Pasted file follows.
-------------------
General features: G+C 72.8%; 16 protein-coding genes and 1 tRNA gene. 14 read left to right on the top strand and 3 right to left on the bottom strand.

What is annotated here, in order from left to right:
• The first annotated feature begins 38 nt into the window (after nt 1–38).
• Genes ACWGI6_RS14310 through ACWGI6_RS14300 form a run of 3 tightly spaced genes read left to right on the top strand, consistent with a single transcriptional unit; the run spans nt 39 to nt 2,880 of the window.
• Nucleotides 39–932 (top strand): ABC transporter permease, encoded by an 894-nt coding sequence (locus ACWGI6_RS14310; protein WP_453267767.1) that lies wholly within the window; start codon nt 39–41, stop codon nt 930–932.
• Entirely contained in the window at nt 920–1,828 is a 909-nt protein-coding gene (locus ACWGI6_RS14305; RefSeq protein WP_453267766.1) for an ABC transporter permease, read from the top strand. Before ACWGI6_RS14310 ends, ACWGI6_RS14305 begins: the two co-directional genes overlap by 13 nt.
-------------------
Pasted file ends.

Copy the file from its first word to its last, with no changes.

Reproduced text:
General features: G+C 72.8%; 16 protein-coding genes and 1 tRNA gene. 14 read left to right on the top strand and 3 right to left on the bottom strand.

What is annotated here, in order from left to right:
• The first annotated feature begins 38 nt into the window (after nt 1–38).
• Genes ACWGI6_RS14310 through ACWGI6_RS14300 form a run of 3 tightly spaced genes read left to right on the top strand, consistent with a single transcriptional unit; the run spans nt 39 to nt 2,880 of the window.
• Nucleotides 39–932 (top strand): ABC transporter permease, encoded by an 894-nt coding sequence (locus ACWGI6_RS14310; protein WP_453267767.1) that lies wholly within the window; start codon nt 39–41, stop codon nt 930–932.
• Entirely contained in the window at nt 920–1,828 is a 909-nt protein-coding gene (locus ACWGI6_RS14305; RefSeq protein WP_453267766.1) for an ABC transporter permease, read from the top strand. Before ACWGI6_RS14310 ends, ACWGI6_RS14305 begins: the two co-directional genes overlap by 13 nt.